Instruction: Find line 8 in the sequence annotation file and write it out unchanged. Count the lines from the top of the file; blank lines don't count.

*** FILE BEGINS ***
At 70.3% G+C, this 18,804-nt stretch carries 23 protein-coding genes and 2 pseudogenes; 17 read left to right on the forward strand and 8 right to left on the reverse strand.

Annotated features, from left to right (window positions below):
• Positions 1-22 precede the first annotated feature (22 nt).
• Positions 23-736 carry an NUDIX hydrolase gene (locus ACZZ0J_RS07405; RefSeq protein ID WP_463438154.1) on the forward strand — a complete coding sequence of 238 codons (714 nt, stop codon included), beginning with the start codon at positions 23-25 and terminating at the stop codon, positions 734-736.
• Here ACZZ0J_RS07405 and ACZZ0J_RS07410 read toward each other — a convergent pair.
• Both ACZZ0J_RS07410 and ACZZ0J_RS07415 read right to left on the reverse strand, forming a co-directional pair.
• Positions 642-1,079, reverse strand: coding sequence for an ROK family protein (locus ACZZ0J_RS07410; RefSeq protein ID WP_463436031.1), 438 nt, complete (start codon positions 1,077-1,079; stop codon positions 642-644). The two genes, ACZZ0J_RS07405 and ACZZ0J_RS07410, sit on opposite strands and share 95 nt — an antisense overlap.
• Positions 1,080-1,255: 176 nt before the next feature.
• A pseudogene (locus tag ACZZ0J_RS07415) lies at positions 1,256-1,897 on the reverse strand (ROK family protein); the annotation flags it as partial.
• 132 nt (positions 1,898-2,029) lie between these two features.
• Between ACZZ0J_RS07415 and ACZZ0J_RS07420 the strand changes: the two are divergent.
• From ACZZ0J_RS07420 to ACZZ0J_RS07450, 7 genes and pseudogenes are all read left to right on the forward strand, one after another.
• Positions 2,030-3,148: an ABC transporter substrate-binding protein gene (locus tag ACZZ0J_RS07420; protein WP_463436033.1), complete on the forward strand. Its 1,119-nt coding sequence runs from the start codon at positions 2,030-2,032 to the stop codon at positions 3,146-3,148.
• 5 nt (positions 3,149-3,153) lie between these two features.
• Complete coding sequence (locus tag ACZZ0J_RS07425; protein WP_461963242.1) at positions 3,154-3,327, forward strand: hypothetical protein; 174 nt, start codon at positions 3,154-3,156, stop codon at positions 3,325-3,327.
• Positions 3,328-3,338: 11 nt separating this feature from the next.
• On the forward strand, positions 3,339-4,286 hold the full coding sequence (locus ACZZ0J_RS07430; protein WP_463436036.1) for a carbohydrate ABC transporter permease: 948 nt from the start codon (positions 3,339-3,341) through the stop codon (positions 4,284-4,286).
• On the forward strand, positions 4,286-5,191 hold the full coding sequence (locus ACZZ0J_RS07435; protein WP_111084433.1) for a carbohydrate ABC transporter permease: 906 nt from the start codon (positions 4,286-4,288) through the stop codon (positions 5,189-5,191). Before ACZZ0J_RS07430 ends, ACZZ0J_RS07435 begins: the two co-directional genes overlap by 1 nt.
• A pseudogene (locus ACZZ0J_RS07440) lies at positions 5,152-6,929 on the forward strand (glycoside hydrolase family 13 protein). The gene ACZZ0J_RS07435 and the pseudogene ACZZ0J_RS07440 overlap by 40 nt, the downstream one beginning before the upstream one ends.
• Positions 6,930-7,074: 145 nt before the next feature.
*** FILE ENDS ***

• Positions 1,080-1,255: 176 nt before the next feature.